5 Habits Of A Successful High School Strength Training Program

Over the past 5 years, I've had the opportunity to visit high school athletic programs across the country. From inner city schools to the corn fields of Indiana (Shout out Brian Clarke!). From the 6A 3,500 student Texas schools to 600 student programs.

Regardless of those factors, I found there were a handful of common denominators that created a successful and winning environment.

There is much emphasis on making sure students have high-quality teachers and are prepared to succeed academically, but most people don’t understand sports as a way of teaching life lessons — a character education program of the most important kind. We have to understand that sports are where students can learn life lessons — probably better than in the classroom. Successful athletic programs have embraced this thought process.

These 5 habits will certainly help athletic programs build high performance environments.

(1) Culture - This drives the programs habits, expectations and beliefs. Everyone must know and believe in the vision and, as a program, must reinforce it and build on it.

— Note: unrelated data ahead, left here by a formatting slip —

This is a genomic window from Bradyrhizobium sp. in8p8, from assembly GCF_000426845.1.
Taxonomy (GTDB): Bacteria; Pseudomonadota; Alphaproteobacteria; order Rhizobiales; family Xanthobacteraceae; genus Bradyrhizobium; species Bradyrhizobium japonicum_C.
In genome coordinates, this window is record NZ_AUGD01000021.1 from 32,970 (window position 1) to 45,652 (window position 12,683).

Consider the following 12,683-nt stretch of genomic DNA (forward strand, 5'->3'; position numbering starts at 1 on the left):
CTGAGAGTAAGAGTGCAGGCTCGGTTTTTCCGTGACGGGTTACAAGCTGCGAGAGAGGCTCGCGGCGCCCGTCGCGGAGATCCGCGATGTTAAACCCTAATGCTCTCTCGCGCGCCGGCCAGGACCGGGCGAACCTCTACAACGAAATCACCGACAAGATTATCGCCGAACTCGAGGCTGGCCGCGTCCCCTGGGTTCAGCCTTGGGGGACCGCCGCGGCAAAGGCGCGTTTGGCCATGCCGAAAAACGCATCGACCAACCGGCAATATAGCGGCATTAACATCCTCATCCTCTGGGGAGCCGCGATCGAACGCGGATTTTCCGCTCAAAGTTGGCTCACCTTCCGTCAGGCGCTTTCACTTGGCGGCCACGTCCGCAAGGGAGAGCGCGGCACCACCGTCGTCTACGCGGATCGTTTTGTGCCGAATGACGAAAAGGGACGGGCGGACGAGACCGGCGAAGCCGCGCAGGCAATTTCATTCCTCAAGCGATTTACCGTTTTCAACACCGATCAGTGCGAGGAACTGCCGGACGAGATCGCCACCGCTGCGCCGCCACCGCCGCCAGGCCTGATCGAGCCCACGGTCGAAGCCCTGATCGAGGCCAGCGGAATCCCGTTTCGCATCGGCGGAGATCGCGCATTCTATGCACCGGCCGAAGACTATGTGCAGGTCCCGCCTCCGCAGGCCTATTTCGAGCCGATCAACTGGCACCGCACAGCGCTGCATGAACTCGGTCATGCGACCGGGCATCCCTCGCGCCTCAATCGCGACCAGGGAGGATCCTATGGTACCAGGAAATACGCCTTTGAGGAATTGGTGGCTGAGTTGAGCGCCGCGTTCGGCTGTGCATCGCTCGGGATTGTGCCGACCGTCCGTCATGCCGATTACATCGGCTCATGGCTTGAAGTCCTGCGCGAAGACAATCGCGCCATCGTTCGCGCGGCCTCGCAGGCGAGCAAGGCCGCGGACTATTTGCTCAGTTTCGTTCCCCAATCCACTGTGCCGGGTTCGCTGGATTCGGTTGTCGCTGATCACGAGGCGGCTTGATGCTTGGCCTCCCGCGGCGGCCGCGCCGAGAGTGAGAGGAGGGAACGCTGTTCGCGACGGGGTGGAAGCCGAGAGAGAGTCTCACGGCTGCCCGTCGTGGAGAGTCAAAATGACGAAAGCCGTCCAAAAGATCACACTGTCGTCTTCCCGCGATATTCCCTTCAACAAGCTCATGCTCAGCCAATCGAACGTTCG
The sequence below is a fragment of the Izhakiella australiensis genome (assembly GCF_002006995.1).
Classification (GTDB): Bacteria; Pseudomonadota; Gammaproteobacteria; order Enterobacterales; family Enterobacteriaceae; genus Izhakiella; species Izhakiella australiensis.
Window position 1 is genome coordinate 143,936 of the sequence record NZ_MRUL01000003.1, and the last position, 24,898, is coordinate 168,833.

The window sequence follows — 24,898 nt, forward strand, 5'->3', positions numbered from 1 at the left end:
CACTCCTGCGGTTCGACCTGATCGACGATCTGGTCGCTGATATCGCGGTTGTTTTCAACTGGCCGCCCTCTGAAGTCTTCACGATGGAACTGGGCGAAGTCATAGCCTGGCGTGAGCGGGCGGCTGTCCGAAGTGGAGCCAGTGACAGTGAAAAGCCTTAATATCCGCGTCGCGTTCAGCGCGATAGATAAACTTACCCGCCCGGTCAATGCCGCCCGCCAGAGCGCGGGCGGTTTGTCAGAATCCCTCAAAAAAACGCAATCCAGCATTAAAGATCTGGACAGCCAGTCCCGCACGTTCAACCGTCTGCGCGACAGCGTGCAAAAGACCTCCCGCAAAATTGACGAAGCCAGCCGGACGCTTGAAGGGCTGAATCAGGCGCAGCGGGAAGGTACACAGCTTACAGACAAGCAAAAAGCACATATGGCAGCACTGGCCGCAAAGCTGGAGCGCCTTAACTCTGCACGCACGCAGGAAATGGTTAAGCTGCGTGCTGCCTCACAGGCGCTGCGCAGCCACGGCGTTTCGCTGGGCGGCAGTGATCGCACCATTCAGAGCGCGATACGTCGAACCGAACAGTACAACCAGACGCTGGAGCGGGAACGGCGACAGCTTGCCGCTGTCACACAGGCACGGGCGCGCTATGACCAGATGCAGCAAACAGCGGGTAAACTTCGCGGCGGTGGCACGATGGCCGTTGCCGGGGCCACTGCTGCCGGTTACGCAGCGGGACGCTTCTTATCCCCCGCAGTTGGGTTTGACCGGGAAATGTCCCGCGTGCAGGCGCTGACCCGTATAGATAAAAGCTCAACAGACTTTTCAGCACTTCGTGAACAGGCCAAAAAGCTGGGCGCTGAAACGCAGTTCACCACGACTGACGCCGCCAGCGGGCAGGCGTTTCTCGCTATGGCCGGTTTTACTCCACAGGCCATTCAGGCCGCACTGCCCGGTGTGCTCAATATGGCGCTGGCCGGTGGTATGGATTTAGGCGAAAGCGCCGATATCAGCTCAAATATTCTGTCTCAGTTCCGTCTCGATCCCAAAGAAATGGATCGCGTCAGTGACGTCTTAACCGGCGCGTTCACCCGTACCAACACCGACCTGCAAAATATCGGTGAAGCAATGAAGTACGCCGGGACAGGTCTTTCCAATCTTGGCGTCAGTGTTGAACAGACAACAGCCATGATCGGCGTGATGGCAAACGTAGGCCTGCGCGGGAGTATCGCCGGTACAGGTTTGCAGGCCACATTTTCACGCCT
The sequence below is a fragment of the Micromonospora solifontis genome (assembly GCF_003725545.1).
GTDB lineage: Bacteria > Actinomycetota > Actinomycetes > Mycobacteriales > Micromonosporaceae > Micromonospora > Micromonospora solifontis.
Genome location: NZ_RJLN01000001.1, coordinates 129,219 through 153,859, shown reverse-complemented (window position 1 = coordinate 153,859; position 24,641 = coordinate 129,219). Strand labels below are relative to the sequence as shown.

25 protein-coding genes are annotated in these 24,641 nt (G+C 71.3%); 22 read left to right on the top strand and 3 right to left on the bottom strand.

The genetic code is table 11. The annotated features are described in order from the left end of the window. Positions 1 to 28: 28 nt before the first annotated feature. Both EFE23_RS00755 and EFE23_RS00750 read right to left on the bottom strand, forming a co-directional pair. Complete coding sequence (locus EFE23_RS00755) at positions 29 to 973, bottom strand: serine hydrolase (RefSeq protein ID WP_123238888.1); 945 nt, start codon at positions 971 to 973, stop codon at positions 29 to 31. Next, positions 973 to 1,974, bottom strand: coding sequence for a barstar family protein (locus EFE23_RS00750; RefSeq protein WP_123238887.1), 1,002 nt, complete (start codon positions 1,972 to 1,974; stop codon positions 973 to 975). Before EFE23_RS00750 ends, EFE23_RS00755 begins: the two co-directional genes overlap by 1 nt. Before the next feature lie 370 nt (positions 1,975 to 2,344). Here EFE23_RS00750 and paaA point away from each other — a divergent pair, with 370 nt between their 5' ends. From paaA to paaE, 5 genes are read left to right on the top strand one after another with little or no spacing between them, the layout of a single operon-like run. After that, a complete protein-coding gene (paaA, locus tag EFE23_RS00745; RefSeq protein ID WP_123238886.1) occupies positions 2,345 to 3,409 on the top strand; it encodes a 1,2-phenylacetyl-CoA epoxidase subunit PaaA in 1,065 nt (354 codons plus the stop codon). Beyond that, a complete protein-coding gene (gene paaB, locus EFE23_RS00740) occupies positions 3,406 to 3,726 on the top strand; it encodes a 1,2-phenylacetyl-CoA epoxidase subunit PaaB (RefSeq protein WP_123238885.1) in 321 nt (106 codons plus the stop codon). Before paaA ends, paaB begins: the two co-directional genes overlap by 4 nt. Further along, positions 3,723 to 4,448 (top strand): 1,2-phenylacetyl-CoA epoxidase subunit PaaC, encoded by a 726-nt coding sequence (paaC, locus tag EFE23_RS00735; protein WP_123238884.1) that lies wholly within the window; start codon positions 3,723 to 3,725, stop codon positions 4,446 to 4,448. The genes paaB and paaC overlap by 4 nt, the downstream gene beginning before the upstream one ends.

It is a widely held belief that team culture can have a big impact on how a team functions and performs. How team members, think, feel, behave, and perform are all influenced by the environment in which they practice and compete.

A successful program is a family, and that atmosphere is created through trust. Trust comes when people feel that they are valued as individuals from those who have authority. In order to create this environment, make it a point to talk to every player every day. You’d be surprised at how often that does not occur in sports.

A culture is the expression of a programs values, attitudes, and goals about sports, competition, and relationships. It determines whether, for example, the team’s focus is on enjoyment, rebuilding, or winning or whether it promotes individual accomplishment or team success. A program culture is important because it directly influences many areas that affect team functioning and performance: For example, we have 6 Core Values at VertiMax: